Terms and conditions for free movement in a foreign country


Balta v. France 08.02.2018 (no. 19462/12)

see here  


Parking ban on caravans in France. A Romanian citizen and caravan owner claims that his right to free movement was violated, as he could not park. However, in order to be able to enjoy this right, he had to meet the conditions for a legal residence in the country, as defined by national law. No violation of the right to free movement, as the applicant did not have a residence permit.


Article 2 of the 4th Additional Protocol


The applicant, Puiu Balta, is a Romanian national who was born in 1968.

In April 2009 Mr Balta and others parked their caravans in a cul-de-sac near a public road in the municipality of La Courneuve. In November 2009 a Traveller park was opened locally. As a result, the mayor issued an order prohibiting the parking of caravans in any public places except for the areas specifically catering for them.
On 29 December 2009 the Prefect of Seine-Saint-Denis served formal notice on Mr Balta and other caravan occupiers to leave their parking spaces in the cul-de-sac within twenty-four hours.
On 30 December 2009 Mr Balta challenged the notice in the Montreuil Administrative Court. In a judgment of 4 January 2010 the court dismissed the claim. Mr Balta appealed and requested that a priority question of constitutionality be referred to the Conseil d’État (highest administrative court).

The Conseil d’État referred the question to the Constitutional Council. In his pleadings in support of the reference, Mr Balta argued that the impugned provisions were contrary to the principle of equality since they were intended to prohibit Travellers – and only them – from parking outside the special areas, thus restricting their freedom to come and go on an ethnic basis.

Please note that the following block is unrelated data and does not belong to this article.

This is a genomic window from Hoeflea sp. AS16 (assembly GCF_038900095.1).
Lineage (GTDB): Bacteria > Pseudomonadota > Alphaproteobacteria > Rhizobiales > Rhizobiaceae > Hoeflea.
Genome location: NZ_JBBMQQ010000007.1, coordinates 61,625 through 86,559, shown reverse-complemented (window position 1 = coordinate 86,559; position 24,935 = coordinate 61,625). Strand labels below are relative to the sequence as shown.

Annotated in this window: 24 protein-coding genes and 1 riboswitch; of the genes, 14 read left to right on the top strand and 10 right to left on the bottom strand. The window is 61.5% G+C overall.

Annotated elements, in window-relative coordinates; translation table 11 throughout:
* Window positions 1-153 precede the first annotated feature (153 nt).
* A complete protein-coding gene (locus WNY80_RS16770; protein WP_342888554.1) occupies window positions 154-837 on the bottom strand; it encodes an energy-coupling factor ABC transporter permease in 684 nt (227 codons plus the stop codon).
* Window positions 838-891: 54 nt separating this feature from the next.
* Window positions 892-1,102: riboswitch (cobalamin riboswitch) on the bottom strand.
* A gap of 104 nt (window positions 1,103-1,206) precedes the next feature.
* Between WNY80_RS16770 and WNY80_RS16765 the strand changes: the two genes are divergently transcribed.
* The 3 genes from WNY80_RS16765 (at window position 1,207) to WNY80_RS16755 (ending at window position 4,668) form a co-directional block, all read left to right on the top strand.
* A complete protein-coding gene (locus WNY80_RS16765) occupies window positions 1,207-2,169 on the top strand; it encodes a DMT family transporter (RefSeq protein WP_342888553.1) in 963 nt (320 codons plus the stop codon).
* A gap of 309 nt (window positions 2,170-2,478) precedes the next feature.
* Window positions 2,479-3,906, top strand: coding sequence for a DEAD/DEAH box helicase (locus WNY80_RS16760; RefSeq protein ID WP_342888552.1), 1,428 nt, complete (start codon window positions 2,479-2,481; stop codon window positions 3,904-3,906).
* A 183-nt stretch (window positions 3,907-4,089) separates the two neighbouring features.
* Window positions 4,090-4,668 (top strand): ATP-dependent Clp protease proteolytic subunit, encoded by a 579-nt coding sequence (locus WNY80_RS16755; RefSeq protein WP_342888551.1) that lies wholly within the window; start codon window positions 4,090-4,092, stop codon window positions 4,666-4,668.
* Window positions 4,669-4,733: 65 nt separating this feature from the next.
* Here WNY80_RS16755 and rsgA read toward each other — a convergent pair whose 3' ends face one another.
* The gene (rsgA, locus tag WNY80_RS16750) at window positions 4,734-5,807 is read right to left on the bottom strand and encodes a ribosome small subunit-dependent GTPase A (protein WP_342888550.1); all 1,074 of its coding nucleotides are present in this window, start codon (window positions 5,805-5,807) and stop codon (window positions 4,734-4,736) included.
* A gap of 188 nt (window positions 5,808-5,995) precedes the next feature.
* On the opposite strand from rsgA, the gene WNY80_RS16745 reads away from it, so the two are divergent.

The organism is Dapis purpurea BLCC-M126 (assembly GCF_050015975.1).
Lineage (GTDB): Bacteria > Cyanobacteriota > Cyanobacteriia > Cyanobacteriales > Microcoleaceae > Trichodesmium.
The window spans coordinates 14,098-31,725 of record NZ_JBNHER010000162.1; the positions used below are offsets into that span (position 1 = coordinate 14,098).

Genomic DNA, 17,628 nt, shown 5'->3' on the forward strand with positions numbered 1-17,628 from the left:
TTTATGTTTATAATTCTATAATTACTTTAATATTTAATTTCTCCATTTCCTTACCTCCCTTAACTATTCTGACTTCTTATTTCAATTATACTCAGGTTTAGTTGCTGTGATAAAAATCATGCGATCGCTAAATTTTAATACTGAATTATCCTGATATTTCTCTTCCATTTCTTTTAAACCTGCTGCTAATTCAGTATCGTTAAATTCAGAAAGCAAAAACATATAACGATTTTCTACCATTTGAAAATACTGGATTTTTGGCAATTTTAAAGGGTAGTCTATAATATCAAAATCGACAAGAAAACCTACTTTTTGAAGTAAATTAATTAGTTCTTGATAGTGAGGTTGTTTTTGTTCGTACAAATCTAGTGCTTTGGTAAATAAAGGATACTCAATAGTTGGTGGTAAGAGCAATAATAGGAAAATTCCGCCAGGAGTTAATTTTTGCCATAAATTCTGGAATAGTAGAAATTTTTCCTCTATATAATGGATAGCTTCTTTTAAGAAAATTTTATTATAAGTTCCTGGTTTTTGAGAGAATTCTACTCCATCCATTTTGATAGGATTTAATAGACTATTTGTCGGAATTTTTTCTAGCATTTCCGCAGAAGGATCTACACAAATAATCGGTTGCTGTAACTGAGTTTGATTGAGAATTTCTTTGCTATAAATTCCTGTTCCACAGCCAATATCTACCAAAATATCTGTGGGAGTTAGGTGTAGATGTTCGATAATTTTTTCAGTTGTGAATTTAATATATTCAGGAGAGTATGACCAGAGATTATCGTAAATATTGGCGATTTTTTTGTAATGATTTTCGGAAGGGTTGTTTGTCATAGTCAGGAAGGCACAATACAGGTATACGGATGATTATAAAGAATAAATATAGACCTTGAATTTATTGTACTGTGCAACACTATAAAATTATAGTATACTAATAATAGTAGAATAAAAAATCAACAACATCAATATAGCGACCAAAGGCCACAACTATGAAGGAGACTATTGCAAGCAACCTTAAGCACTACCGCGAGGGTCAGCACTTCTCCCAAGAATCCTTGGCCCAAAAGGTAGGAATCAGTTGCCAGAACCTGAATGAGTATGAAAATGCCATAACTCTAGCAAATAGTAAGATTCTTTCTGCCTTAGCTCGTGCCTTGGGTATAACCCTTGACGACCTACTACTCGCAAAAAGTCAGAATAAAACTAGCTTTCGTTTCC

The Constitutional Council found the disputed provisions to be in conformity with the Constitution. It said they were based on a difference in the situation of individuals, between those, regardless of origin, who lived in mobile homes and who chose an itinerant way of life, and those who lived sedentary lives. The distinction was based on objective and rational criteria to fulfil the legislature’s aim of accommodating Travellers in conditions compatible with public order and the rights of third parties.

On 30 December 2010 the Administrative Court of Appeal upheld the judgment of 4 January 2010.


Article 14 in conjunction with Article 2 of Protocol No. 4

The Court reiterated that Article 2 of Protocol No. 4 (freedom of movement) was applicable only to a person lawfully within the territory of a State. The criteria and requirements for lawful residence were primarily matters of domestic law. That provision did not grant a right to a foreign national to reside or continue to reside in a country of which he was not a national and did not govern the conditions in which a person was entitled to reside in a State.

Like the Government, the Court observed that Mr Balta had not provided any evidence to show that he was entitled to remain in France beyond the three-month period provided for by Article L 121-1 of the Code on the immigration and residence of aliens and the right of asylum. It concluded that Mr Balta could not therefore rely on the freedom of movement guaranteed by Article 2 of Protocol No. 4, thus rendering Article 14 inapplicable as it could only be relied on in conjunction with another Article of the Convention.

Consequently the Court declared the application inadmissible and rejected it (echrcaselaw.com editing). 



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